"You won't be able to go nowhere except service and programs," one disgusted prisoner says to another when I pass them on the walk. "Ain't gonna be no more skating."

In my twenty years locked up, I've skated four times. Each time, I stepped out of bounds only because an obstinate guard wouldn't let me go where I was actually supposed to be. I just walked out, ignoring their shouts to come back. Technically, I suppose, this wasn't skating at all but occupies a gray area that could've resulted in a conduct violation, which might or might not have stuck at the hearing. Some people consider it their personal duty to skate multiple times each day, just for shits and grins.

"It's bullshit," says the other prisoner to the first. "How we supposed to get anything done?"

People who behave like him are the very reason these fences are called for. Patrick Henry famously said that those who give up their freedom for safety deserve neither. I don't see these fences as a curtailment of anything, merely a reinforcement of what's already in place. If anything, I see this fence project as the institution making good on its promise to maintain safety and security. ERDCC is so lax about so many things. A little more enforcement of rules will do everyone some good.

27 October, 2021

Who Wants to Work in a Prison?

From my limited vantage point, morale and attendance by prison employees seem to be at all-time lows. I say this three and a half years after reading a newspaper article about the critical staff shortages faced by corrections departments in Missouri, Kansas, and what was then seventeen other states. Since then, the problem has grown quite a bit worse.

On any given day, two-person operations at ERDCC are handled by individuals. Also, non-custody employees, including recreation staff and caseworkers, frequently have to do jobs that guards should be performing. Overtime is rampant. Ditto, mandated shifts. This is a real problem with wide-ranging effects.

I don't understand why the job economy's so bad right now, but I know that understaffing isn't limited to prisons. The COVID pandemic vacated many places of business, and a lot of employers now find themselves scrabbling to find people willing to work for them. A truck-stop gas station here in Bonne Terre is reportedly offering a $1,000 signing bonus. A news report said that professions previously requiring applicants to have a high level of education now accept those whose academic career went no further than high school. To work as a guard for the Missouri DOC reportedly takes nothing more than a state ID proving you're at least eighteen years old.

Caseworkers can be seen on many weekends (never mind their Monday-through-Friday schedule), supervising the dining hall, conducting wing walkthroughs in housing units, or helping guards do custody counts. When there's no one available to fill in, those counts, during which every prisoner is locked in their cell, can take an extra hour or more to complete, as the two people running a house take turns. One walks from wing to wing while the other stays in the control module, then they switch. This would be fine, except what if some emergency arose? Around here, you often can't tell when bad shit's afoot.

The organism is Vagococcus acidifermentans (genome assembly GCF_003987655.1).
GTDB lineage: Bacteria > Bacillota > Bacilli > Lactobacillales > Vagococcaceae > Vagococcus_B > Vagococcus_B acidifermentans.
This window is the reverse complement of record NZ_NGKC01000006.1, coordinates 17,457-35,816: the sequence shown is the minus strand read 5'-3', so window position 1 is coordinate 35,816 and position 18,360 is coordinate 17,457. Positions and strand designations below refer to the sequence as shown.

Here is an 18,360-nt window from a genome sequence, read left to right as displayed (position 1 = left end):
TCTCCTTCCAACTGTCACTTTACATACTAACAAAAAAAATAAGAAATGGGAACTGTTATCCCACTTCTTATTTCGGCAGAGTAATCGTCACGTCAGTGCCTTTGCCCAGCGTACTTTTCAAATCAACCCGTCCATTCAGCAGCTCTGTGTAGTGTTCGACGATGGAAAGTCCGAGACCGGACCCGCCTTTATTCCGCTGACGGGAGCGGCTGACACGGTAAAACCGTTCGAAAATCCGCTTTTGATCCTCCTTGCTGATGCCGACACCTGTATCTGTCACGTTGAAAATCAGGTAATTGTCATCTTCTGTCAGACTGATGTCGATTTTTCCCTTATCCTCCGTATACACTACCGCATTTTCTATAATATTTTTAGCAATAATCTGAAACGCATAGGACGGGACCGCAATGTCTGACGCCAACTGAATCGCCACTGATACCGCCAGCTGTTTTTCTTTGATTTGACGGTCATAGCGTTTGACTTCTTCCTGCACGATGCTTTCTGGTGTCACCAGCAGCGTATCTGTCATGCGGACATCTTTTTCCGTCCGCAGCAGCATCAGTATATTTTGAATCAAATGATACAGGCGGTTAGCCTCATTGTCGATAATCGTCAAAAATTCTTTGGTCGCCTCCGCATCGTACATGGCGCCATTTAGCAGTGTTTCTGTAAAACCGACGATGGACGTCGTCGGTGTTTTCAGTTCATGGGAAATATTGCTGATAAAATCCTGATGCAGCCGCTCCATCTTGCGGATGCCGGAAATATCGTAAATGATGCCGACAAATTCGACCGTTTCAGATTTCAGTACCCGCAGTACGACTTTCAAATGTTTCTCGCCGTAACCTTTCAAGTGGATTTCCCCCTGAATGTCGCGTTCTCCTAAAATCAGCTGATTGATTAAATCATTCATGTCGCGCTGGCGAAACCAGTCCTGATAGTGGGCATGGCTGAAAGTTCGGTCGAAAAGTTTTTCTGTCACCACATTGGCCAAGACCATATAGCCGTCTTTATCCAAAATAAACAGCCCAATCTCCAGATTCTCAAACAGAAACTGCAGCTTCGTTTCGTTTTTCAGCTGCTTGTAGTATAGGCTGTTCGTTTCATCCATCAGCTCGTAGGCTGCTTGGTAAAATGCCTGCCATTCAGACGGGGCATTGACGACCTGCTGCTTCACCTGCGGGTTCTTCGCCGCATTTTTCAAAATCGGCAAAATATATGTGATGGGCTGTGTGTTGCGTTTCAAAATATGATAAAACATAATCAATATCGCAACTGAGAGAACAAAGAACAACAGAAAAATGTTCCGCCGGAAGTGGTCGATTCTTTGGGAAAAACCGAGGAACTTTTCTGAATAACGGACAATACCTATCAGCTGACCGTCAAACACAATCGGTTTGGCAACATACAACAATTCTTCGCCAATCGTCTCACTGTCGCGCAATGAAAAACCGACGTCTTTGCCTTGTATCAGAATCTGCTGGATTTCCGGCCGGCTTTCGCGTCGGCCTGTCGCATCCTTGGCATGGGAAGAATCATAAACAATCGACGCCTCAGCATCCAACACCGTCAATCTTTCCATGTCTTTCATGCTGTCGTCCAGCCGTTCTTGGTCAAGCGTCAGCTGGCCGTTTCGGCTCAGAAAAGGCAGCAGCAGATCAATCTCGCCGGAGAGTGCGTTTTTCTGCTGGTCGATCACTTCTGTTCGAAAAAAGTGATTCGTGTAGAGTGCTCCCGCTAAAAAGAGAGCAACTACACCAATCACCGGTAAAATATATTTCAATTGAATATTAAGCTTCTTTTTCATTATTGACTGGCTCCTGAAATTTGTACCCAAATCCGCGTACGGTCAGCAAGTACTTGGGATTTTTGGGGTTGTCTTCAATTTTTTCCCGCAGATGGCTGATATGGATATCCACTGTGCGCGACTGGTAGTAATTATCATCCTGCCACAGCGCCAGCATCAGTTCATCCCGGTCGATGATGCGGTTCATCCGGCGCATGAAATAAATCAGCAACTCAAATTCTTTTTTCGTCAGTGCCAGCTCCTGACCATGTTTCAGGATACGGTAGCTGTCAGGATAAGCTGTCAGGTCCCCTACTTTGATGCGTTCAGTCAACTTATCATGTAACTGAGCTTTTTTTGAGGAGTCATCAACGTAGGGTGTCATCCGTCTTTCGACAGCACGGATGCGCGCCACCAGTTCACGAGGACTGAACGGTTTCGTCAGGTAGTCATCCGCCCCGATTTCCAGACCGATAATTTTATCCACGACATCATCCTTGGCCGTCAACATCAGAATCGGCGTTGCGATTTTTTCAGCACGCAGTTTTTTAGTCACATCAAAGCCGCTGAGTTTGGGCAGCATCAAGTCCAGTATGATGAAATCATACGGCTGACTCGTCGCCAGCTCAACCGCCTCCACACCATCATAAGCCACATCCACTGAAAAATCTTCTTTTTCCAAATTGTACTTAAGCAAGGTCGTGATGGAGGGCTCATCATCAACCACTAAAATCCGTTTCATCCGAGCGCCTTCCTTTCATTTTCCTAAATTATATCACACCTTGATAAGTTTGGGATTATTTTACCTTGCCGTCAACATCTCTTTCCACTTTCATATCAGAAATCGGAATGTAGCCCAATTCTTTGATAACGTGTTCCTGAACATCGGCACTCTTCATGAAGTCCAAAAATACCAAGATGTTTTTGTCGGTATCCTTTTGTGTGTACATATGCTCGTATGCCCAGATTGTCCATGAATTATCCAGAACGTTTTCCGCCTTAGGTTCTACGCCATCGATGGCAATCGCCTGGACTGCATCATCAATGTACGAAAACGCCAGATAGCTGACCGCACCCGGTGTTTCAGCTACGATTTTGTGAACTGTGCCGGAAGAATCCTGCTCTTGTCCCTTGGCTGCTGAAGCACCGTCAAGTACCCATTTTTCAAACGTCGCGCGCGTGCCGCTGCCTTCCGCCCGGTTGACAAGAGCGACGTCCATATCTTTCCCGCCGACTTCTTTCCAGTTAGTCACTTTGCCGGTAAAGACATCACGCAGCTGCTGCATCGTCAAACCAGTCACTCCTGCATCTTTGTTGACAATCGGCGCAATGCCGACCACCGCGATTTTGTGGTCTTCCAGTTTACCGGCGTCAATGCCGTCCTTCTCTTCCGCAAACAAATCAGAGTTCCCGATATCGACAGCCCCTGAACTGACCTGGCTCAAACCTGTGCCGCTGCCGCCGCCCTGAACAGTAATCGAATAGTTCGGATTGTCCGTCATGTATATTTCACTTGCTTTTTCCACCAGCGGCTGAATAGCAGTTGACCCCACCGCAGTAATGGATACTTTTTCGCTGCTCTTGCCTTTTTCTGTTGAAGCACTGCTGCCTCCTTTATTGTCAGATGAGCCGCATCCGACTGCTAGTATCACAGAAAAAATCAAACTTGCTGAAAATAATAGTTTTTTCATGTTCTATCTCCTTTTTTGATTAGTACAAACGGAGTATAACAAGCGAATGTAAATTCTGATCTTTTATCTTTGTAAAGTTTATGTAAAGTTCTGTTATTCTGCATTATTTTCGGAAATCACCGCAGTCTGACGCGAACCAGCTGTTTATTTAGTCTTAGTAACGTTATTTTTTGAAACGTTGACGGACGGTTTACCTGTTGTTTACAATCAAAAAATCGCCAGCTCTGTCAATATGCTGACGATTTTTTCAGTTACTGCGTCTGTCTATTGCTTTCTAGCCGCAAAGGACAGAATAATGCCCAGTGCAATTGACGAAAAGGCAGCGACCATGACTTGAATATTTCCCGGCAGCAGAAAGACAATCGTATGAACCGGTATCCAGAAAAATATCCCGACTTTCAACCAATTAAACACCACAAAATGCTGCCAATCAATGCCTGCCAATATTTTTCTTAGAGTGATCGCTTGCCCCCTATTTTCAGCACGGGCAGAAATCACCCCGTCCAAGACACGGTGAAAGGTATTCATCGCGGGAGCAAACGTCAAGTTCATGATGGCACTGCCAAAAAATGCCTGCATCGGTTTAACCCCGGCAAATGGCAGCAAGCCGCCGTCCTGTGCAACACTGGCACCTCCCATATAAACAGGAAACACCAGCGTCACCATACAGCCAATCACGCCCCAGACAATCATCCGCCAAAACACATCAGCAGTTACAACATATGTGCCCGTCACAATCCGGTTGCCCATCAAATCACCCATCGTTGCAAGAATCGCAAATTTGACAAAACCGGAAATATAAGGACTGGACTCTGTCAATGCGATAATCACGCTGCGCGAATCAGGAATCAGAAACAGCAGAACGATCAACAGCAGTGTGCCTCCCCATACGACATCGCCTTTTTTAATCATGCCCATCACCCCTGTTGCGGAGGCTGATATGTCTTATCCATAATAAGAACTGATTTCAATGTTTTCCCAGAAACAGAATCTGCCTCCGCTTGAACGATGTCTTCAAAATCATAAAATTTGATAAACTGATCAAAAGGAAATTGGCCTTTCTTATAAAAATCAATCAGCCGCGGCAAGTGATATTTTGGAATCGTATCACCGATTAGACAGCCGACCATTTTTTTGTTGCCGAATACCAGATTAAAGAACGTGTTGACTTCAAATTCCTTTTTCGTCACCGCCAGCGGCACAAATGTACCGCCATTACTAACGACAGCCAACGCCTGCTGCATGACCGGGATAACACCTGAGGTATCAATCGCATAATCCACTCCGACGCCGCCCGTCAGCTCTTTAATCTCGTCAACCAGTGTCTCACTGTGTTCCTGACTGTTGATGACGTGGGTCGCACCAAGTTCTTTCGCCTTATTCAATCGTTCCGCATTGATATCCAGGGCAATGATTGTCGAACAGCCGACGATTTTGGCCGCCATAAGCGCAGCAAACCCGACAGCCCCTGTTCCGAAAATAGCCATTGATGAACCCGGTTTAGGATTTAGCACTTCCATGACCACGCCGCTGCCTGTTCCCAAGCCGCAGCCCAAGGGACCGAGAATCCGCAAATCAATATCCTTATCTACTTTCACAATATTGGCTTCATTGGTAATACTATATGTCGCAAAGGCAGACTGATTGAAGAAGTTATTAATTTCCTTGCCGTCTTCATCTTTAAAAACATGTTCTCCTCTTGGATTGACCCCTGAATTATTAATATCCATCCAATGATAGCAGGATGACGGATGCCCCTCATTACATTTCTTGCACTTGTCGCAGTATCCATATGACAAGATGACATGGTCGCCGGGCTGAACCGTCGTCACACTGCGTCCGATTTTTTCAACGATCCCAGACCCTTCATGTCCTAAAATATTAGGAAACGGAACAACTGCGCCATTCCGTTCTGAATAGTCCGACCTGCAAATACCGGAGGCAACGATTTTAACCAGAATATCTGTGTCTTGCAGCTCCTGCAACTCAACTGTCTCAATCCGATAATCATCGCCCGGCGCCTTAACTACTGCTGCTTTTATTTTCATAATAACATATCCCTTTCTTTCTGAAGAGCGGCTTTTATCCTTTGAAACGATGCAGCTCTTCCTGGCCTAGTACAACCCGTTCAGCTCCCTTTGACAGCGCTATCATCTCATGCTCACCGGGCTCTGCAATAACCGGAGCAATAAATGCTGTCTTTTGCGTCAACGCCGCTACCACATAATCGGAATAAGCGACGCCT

Worse yet, ERDCC's medical services have deteriorated since I first encountered their profound indifference, three years ago. The facility hasn't had its own on-site doctor in two years, and one of its two nurse practitioners quit a couple of months ago. I've submitted five Health Service Request forms for the same issue and have yet to even be seen by a triage nurse.

To keep the place hobbling along, programs and services are frequently cut without warning. For this reason, some non-essential departments, such as Clothing Issue and Property, are closed more often than they're open. Time out of our cells is curtailed several times a week, due to insufficient staff-to-prisoner ratios. Meals regularly run late because there isn't enough staff to allow us out until after the next shift change takes place.

I can't blame anyone working here for their lack of enthusiasm. Working in a prison surely sucks. The buildings are gross, the jobs are pretty unrewarding, and the residents, even at their best-behaved, can tax one's patience. The employee culture looks to be one of lighthearted joking around, but it also fosters gruff indifference. My guess is that jobs here attract two types of people: those who want to do as little as possible, and those who feel that they have something to prove. Neither makes for a great employee.

I've argued for years that the Missouri Department of Corrections should significantly increase entry-level employee wages. I believe this now more than ever. By raising wages for correctional employees, the DOC could be more exacting in their hiring and employee-retention standards. By onboarding only people with higher educations, they'd increase the likelihood of facilities keeping with departmental policies. By asking a bit more from employees, in every area – from behavioral compliance to dress codes – they'd lower the odds of costly lawsuits by aggrieved prisoners and mistreated workers, as well as promoting healthier work environments where people with lower stress levels get sick less often and prisoners aren't as likely to get frustrated and lash out violently.

Pay my warders better, Missouri; that's what this boils down to. I'm tired of seeing violence on the yard, missing out on precious activities, and being locked down for entire days, all because inadequate staffing is unconducive to vigilance.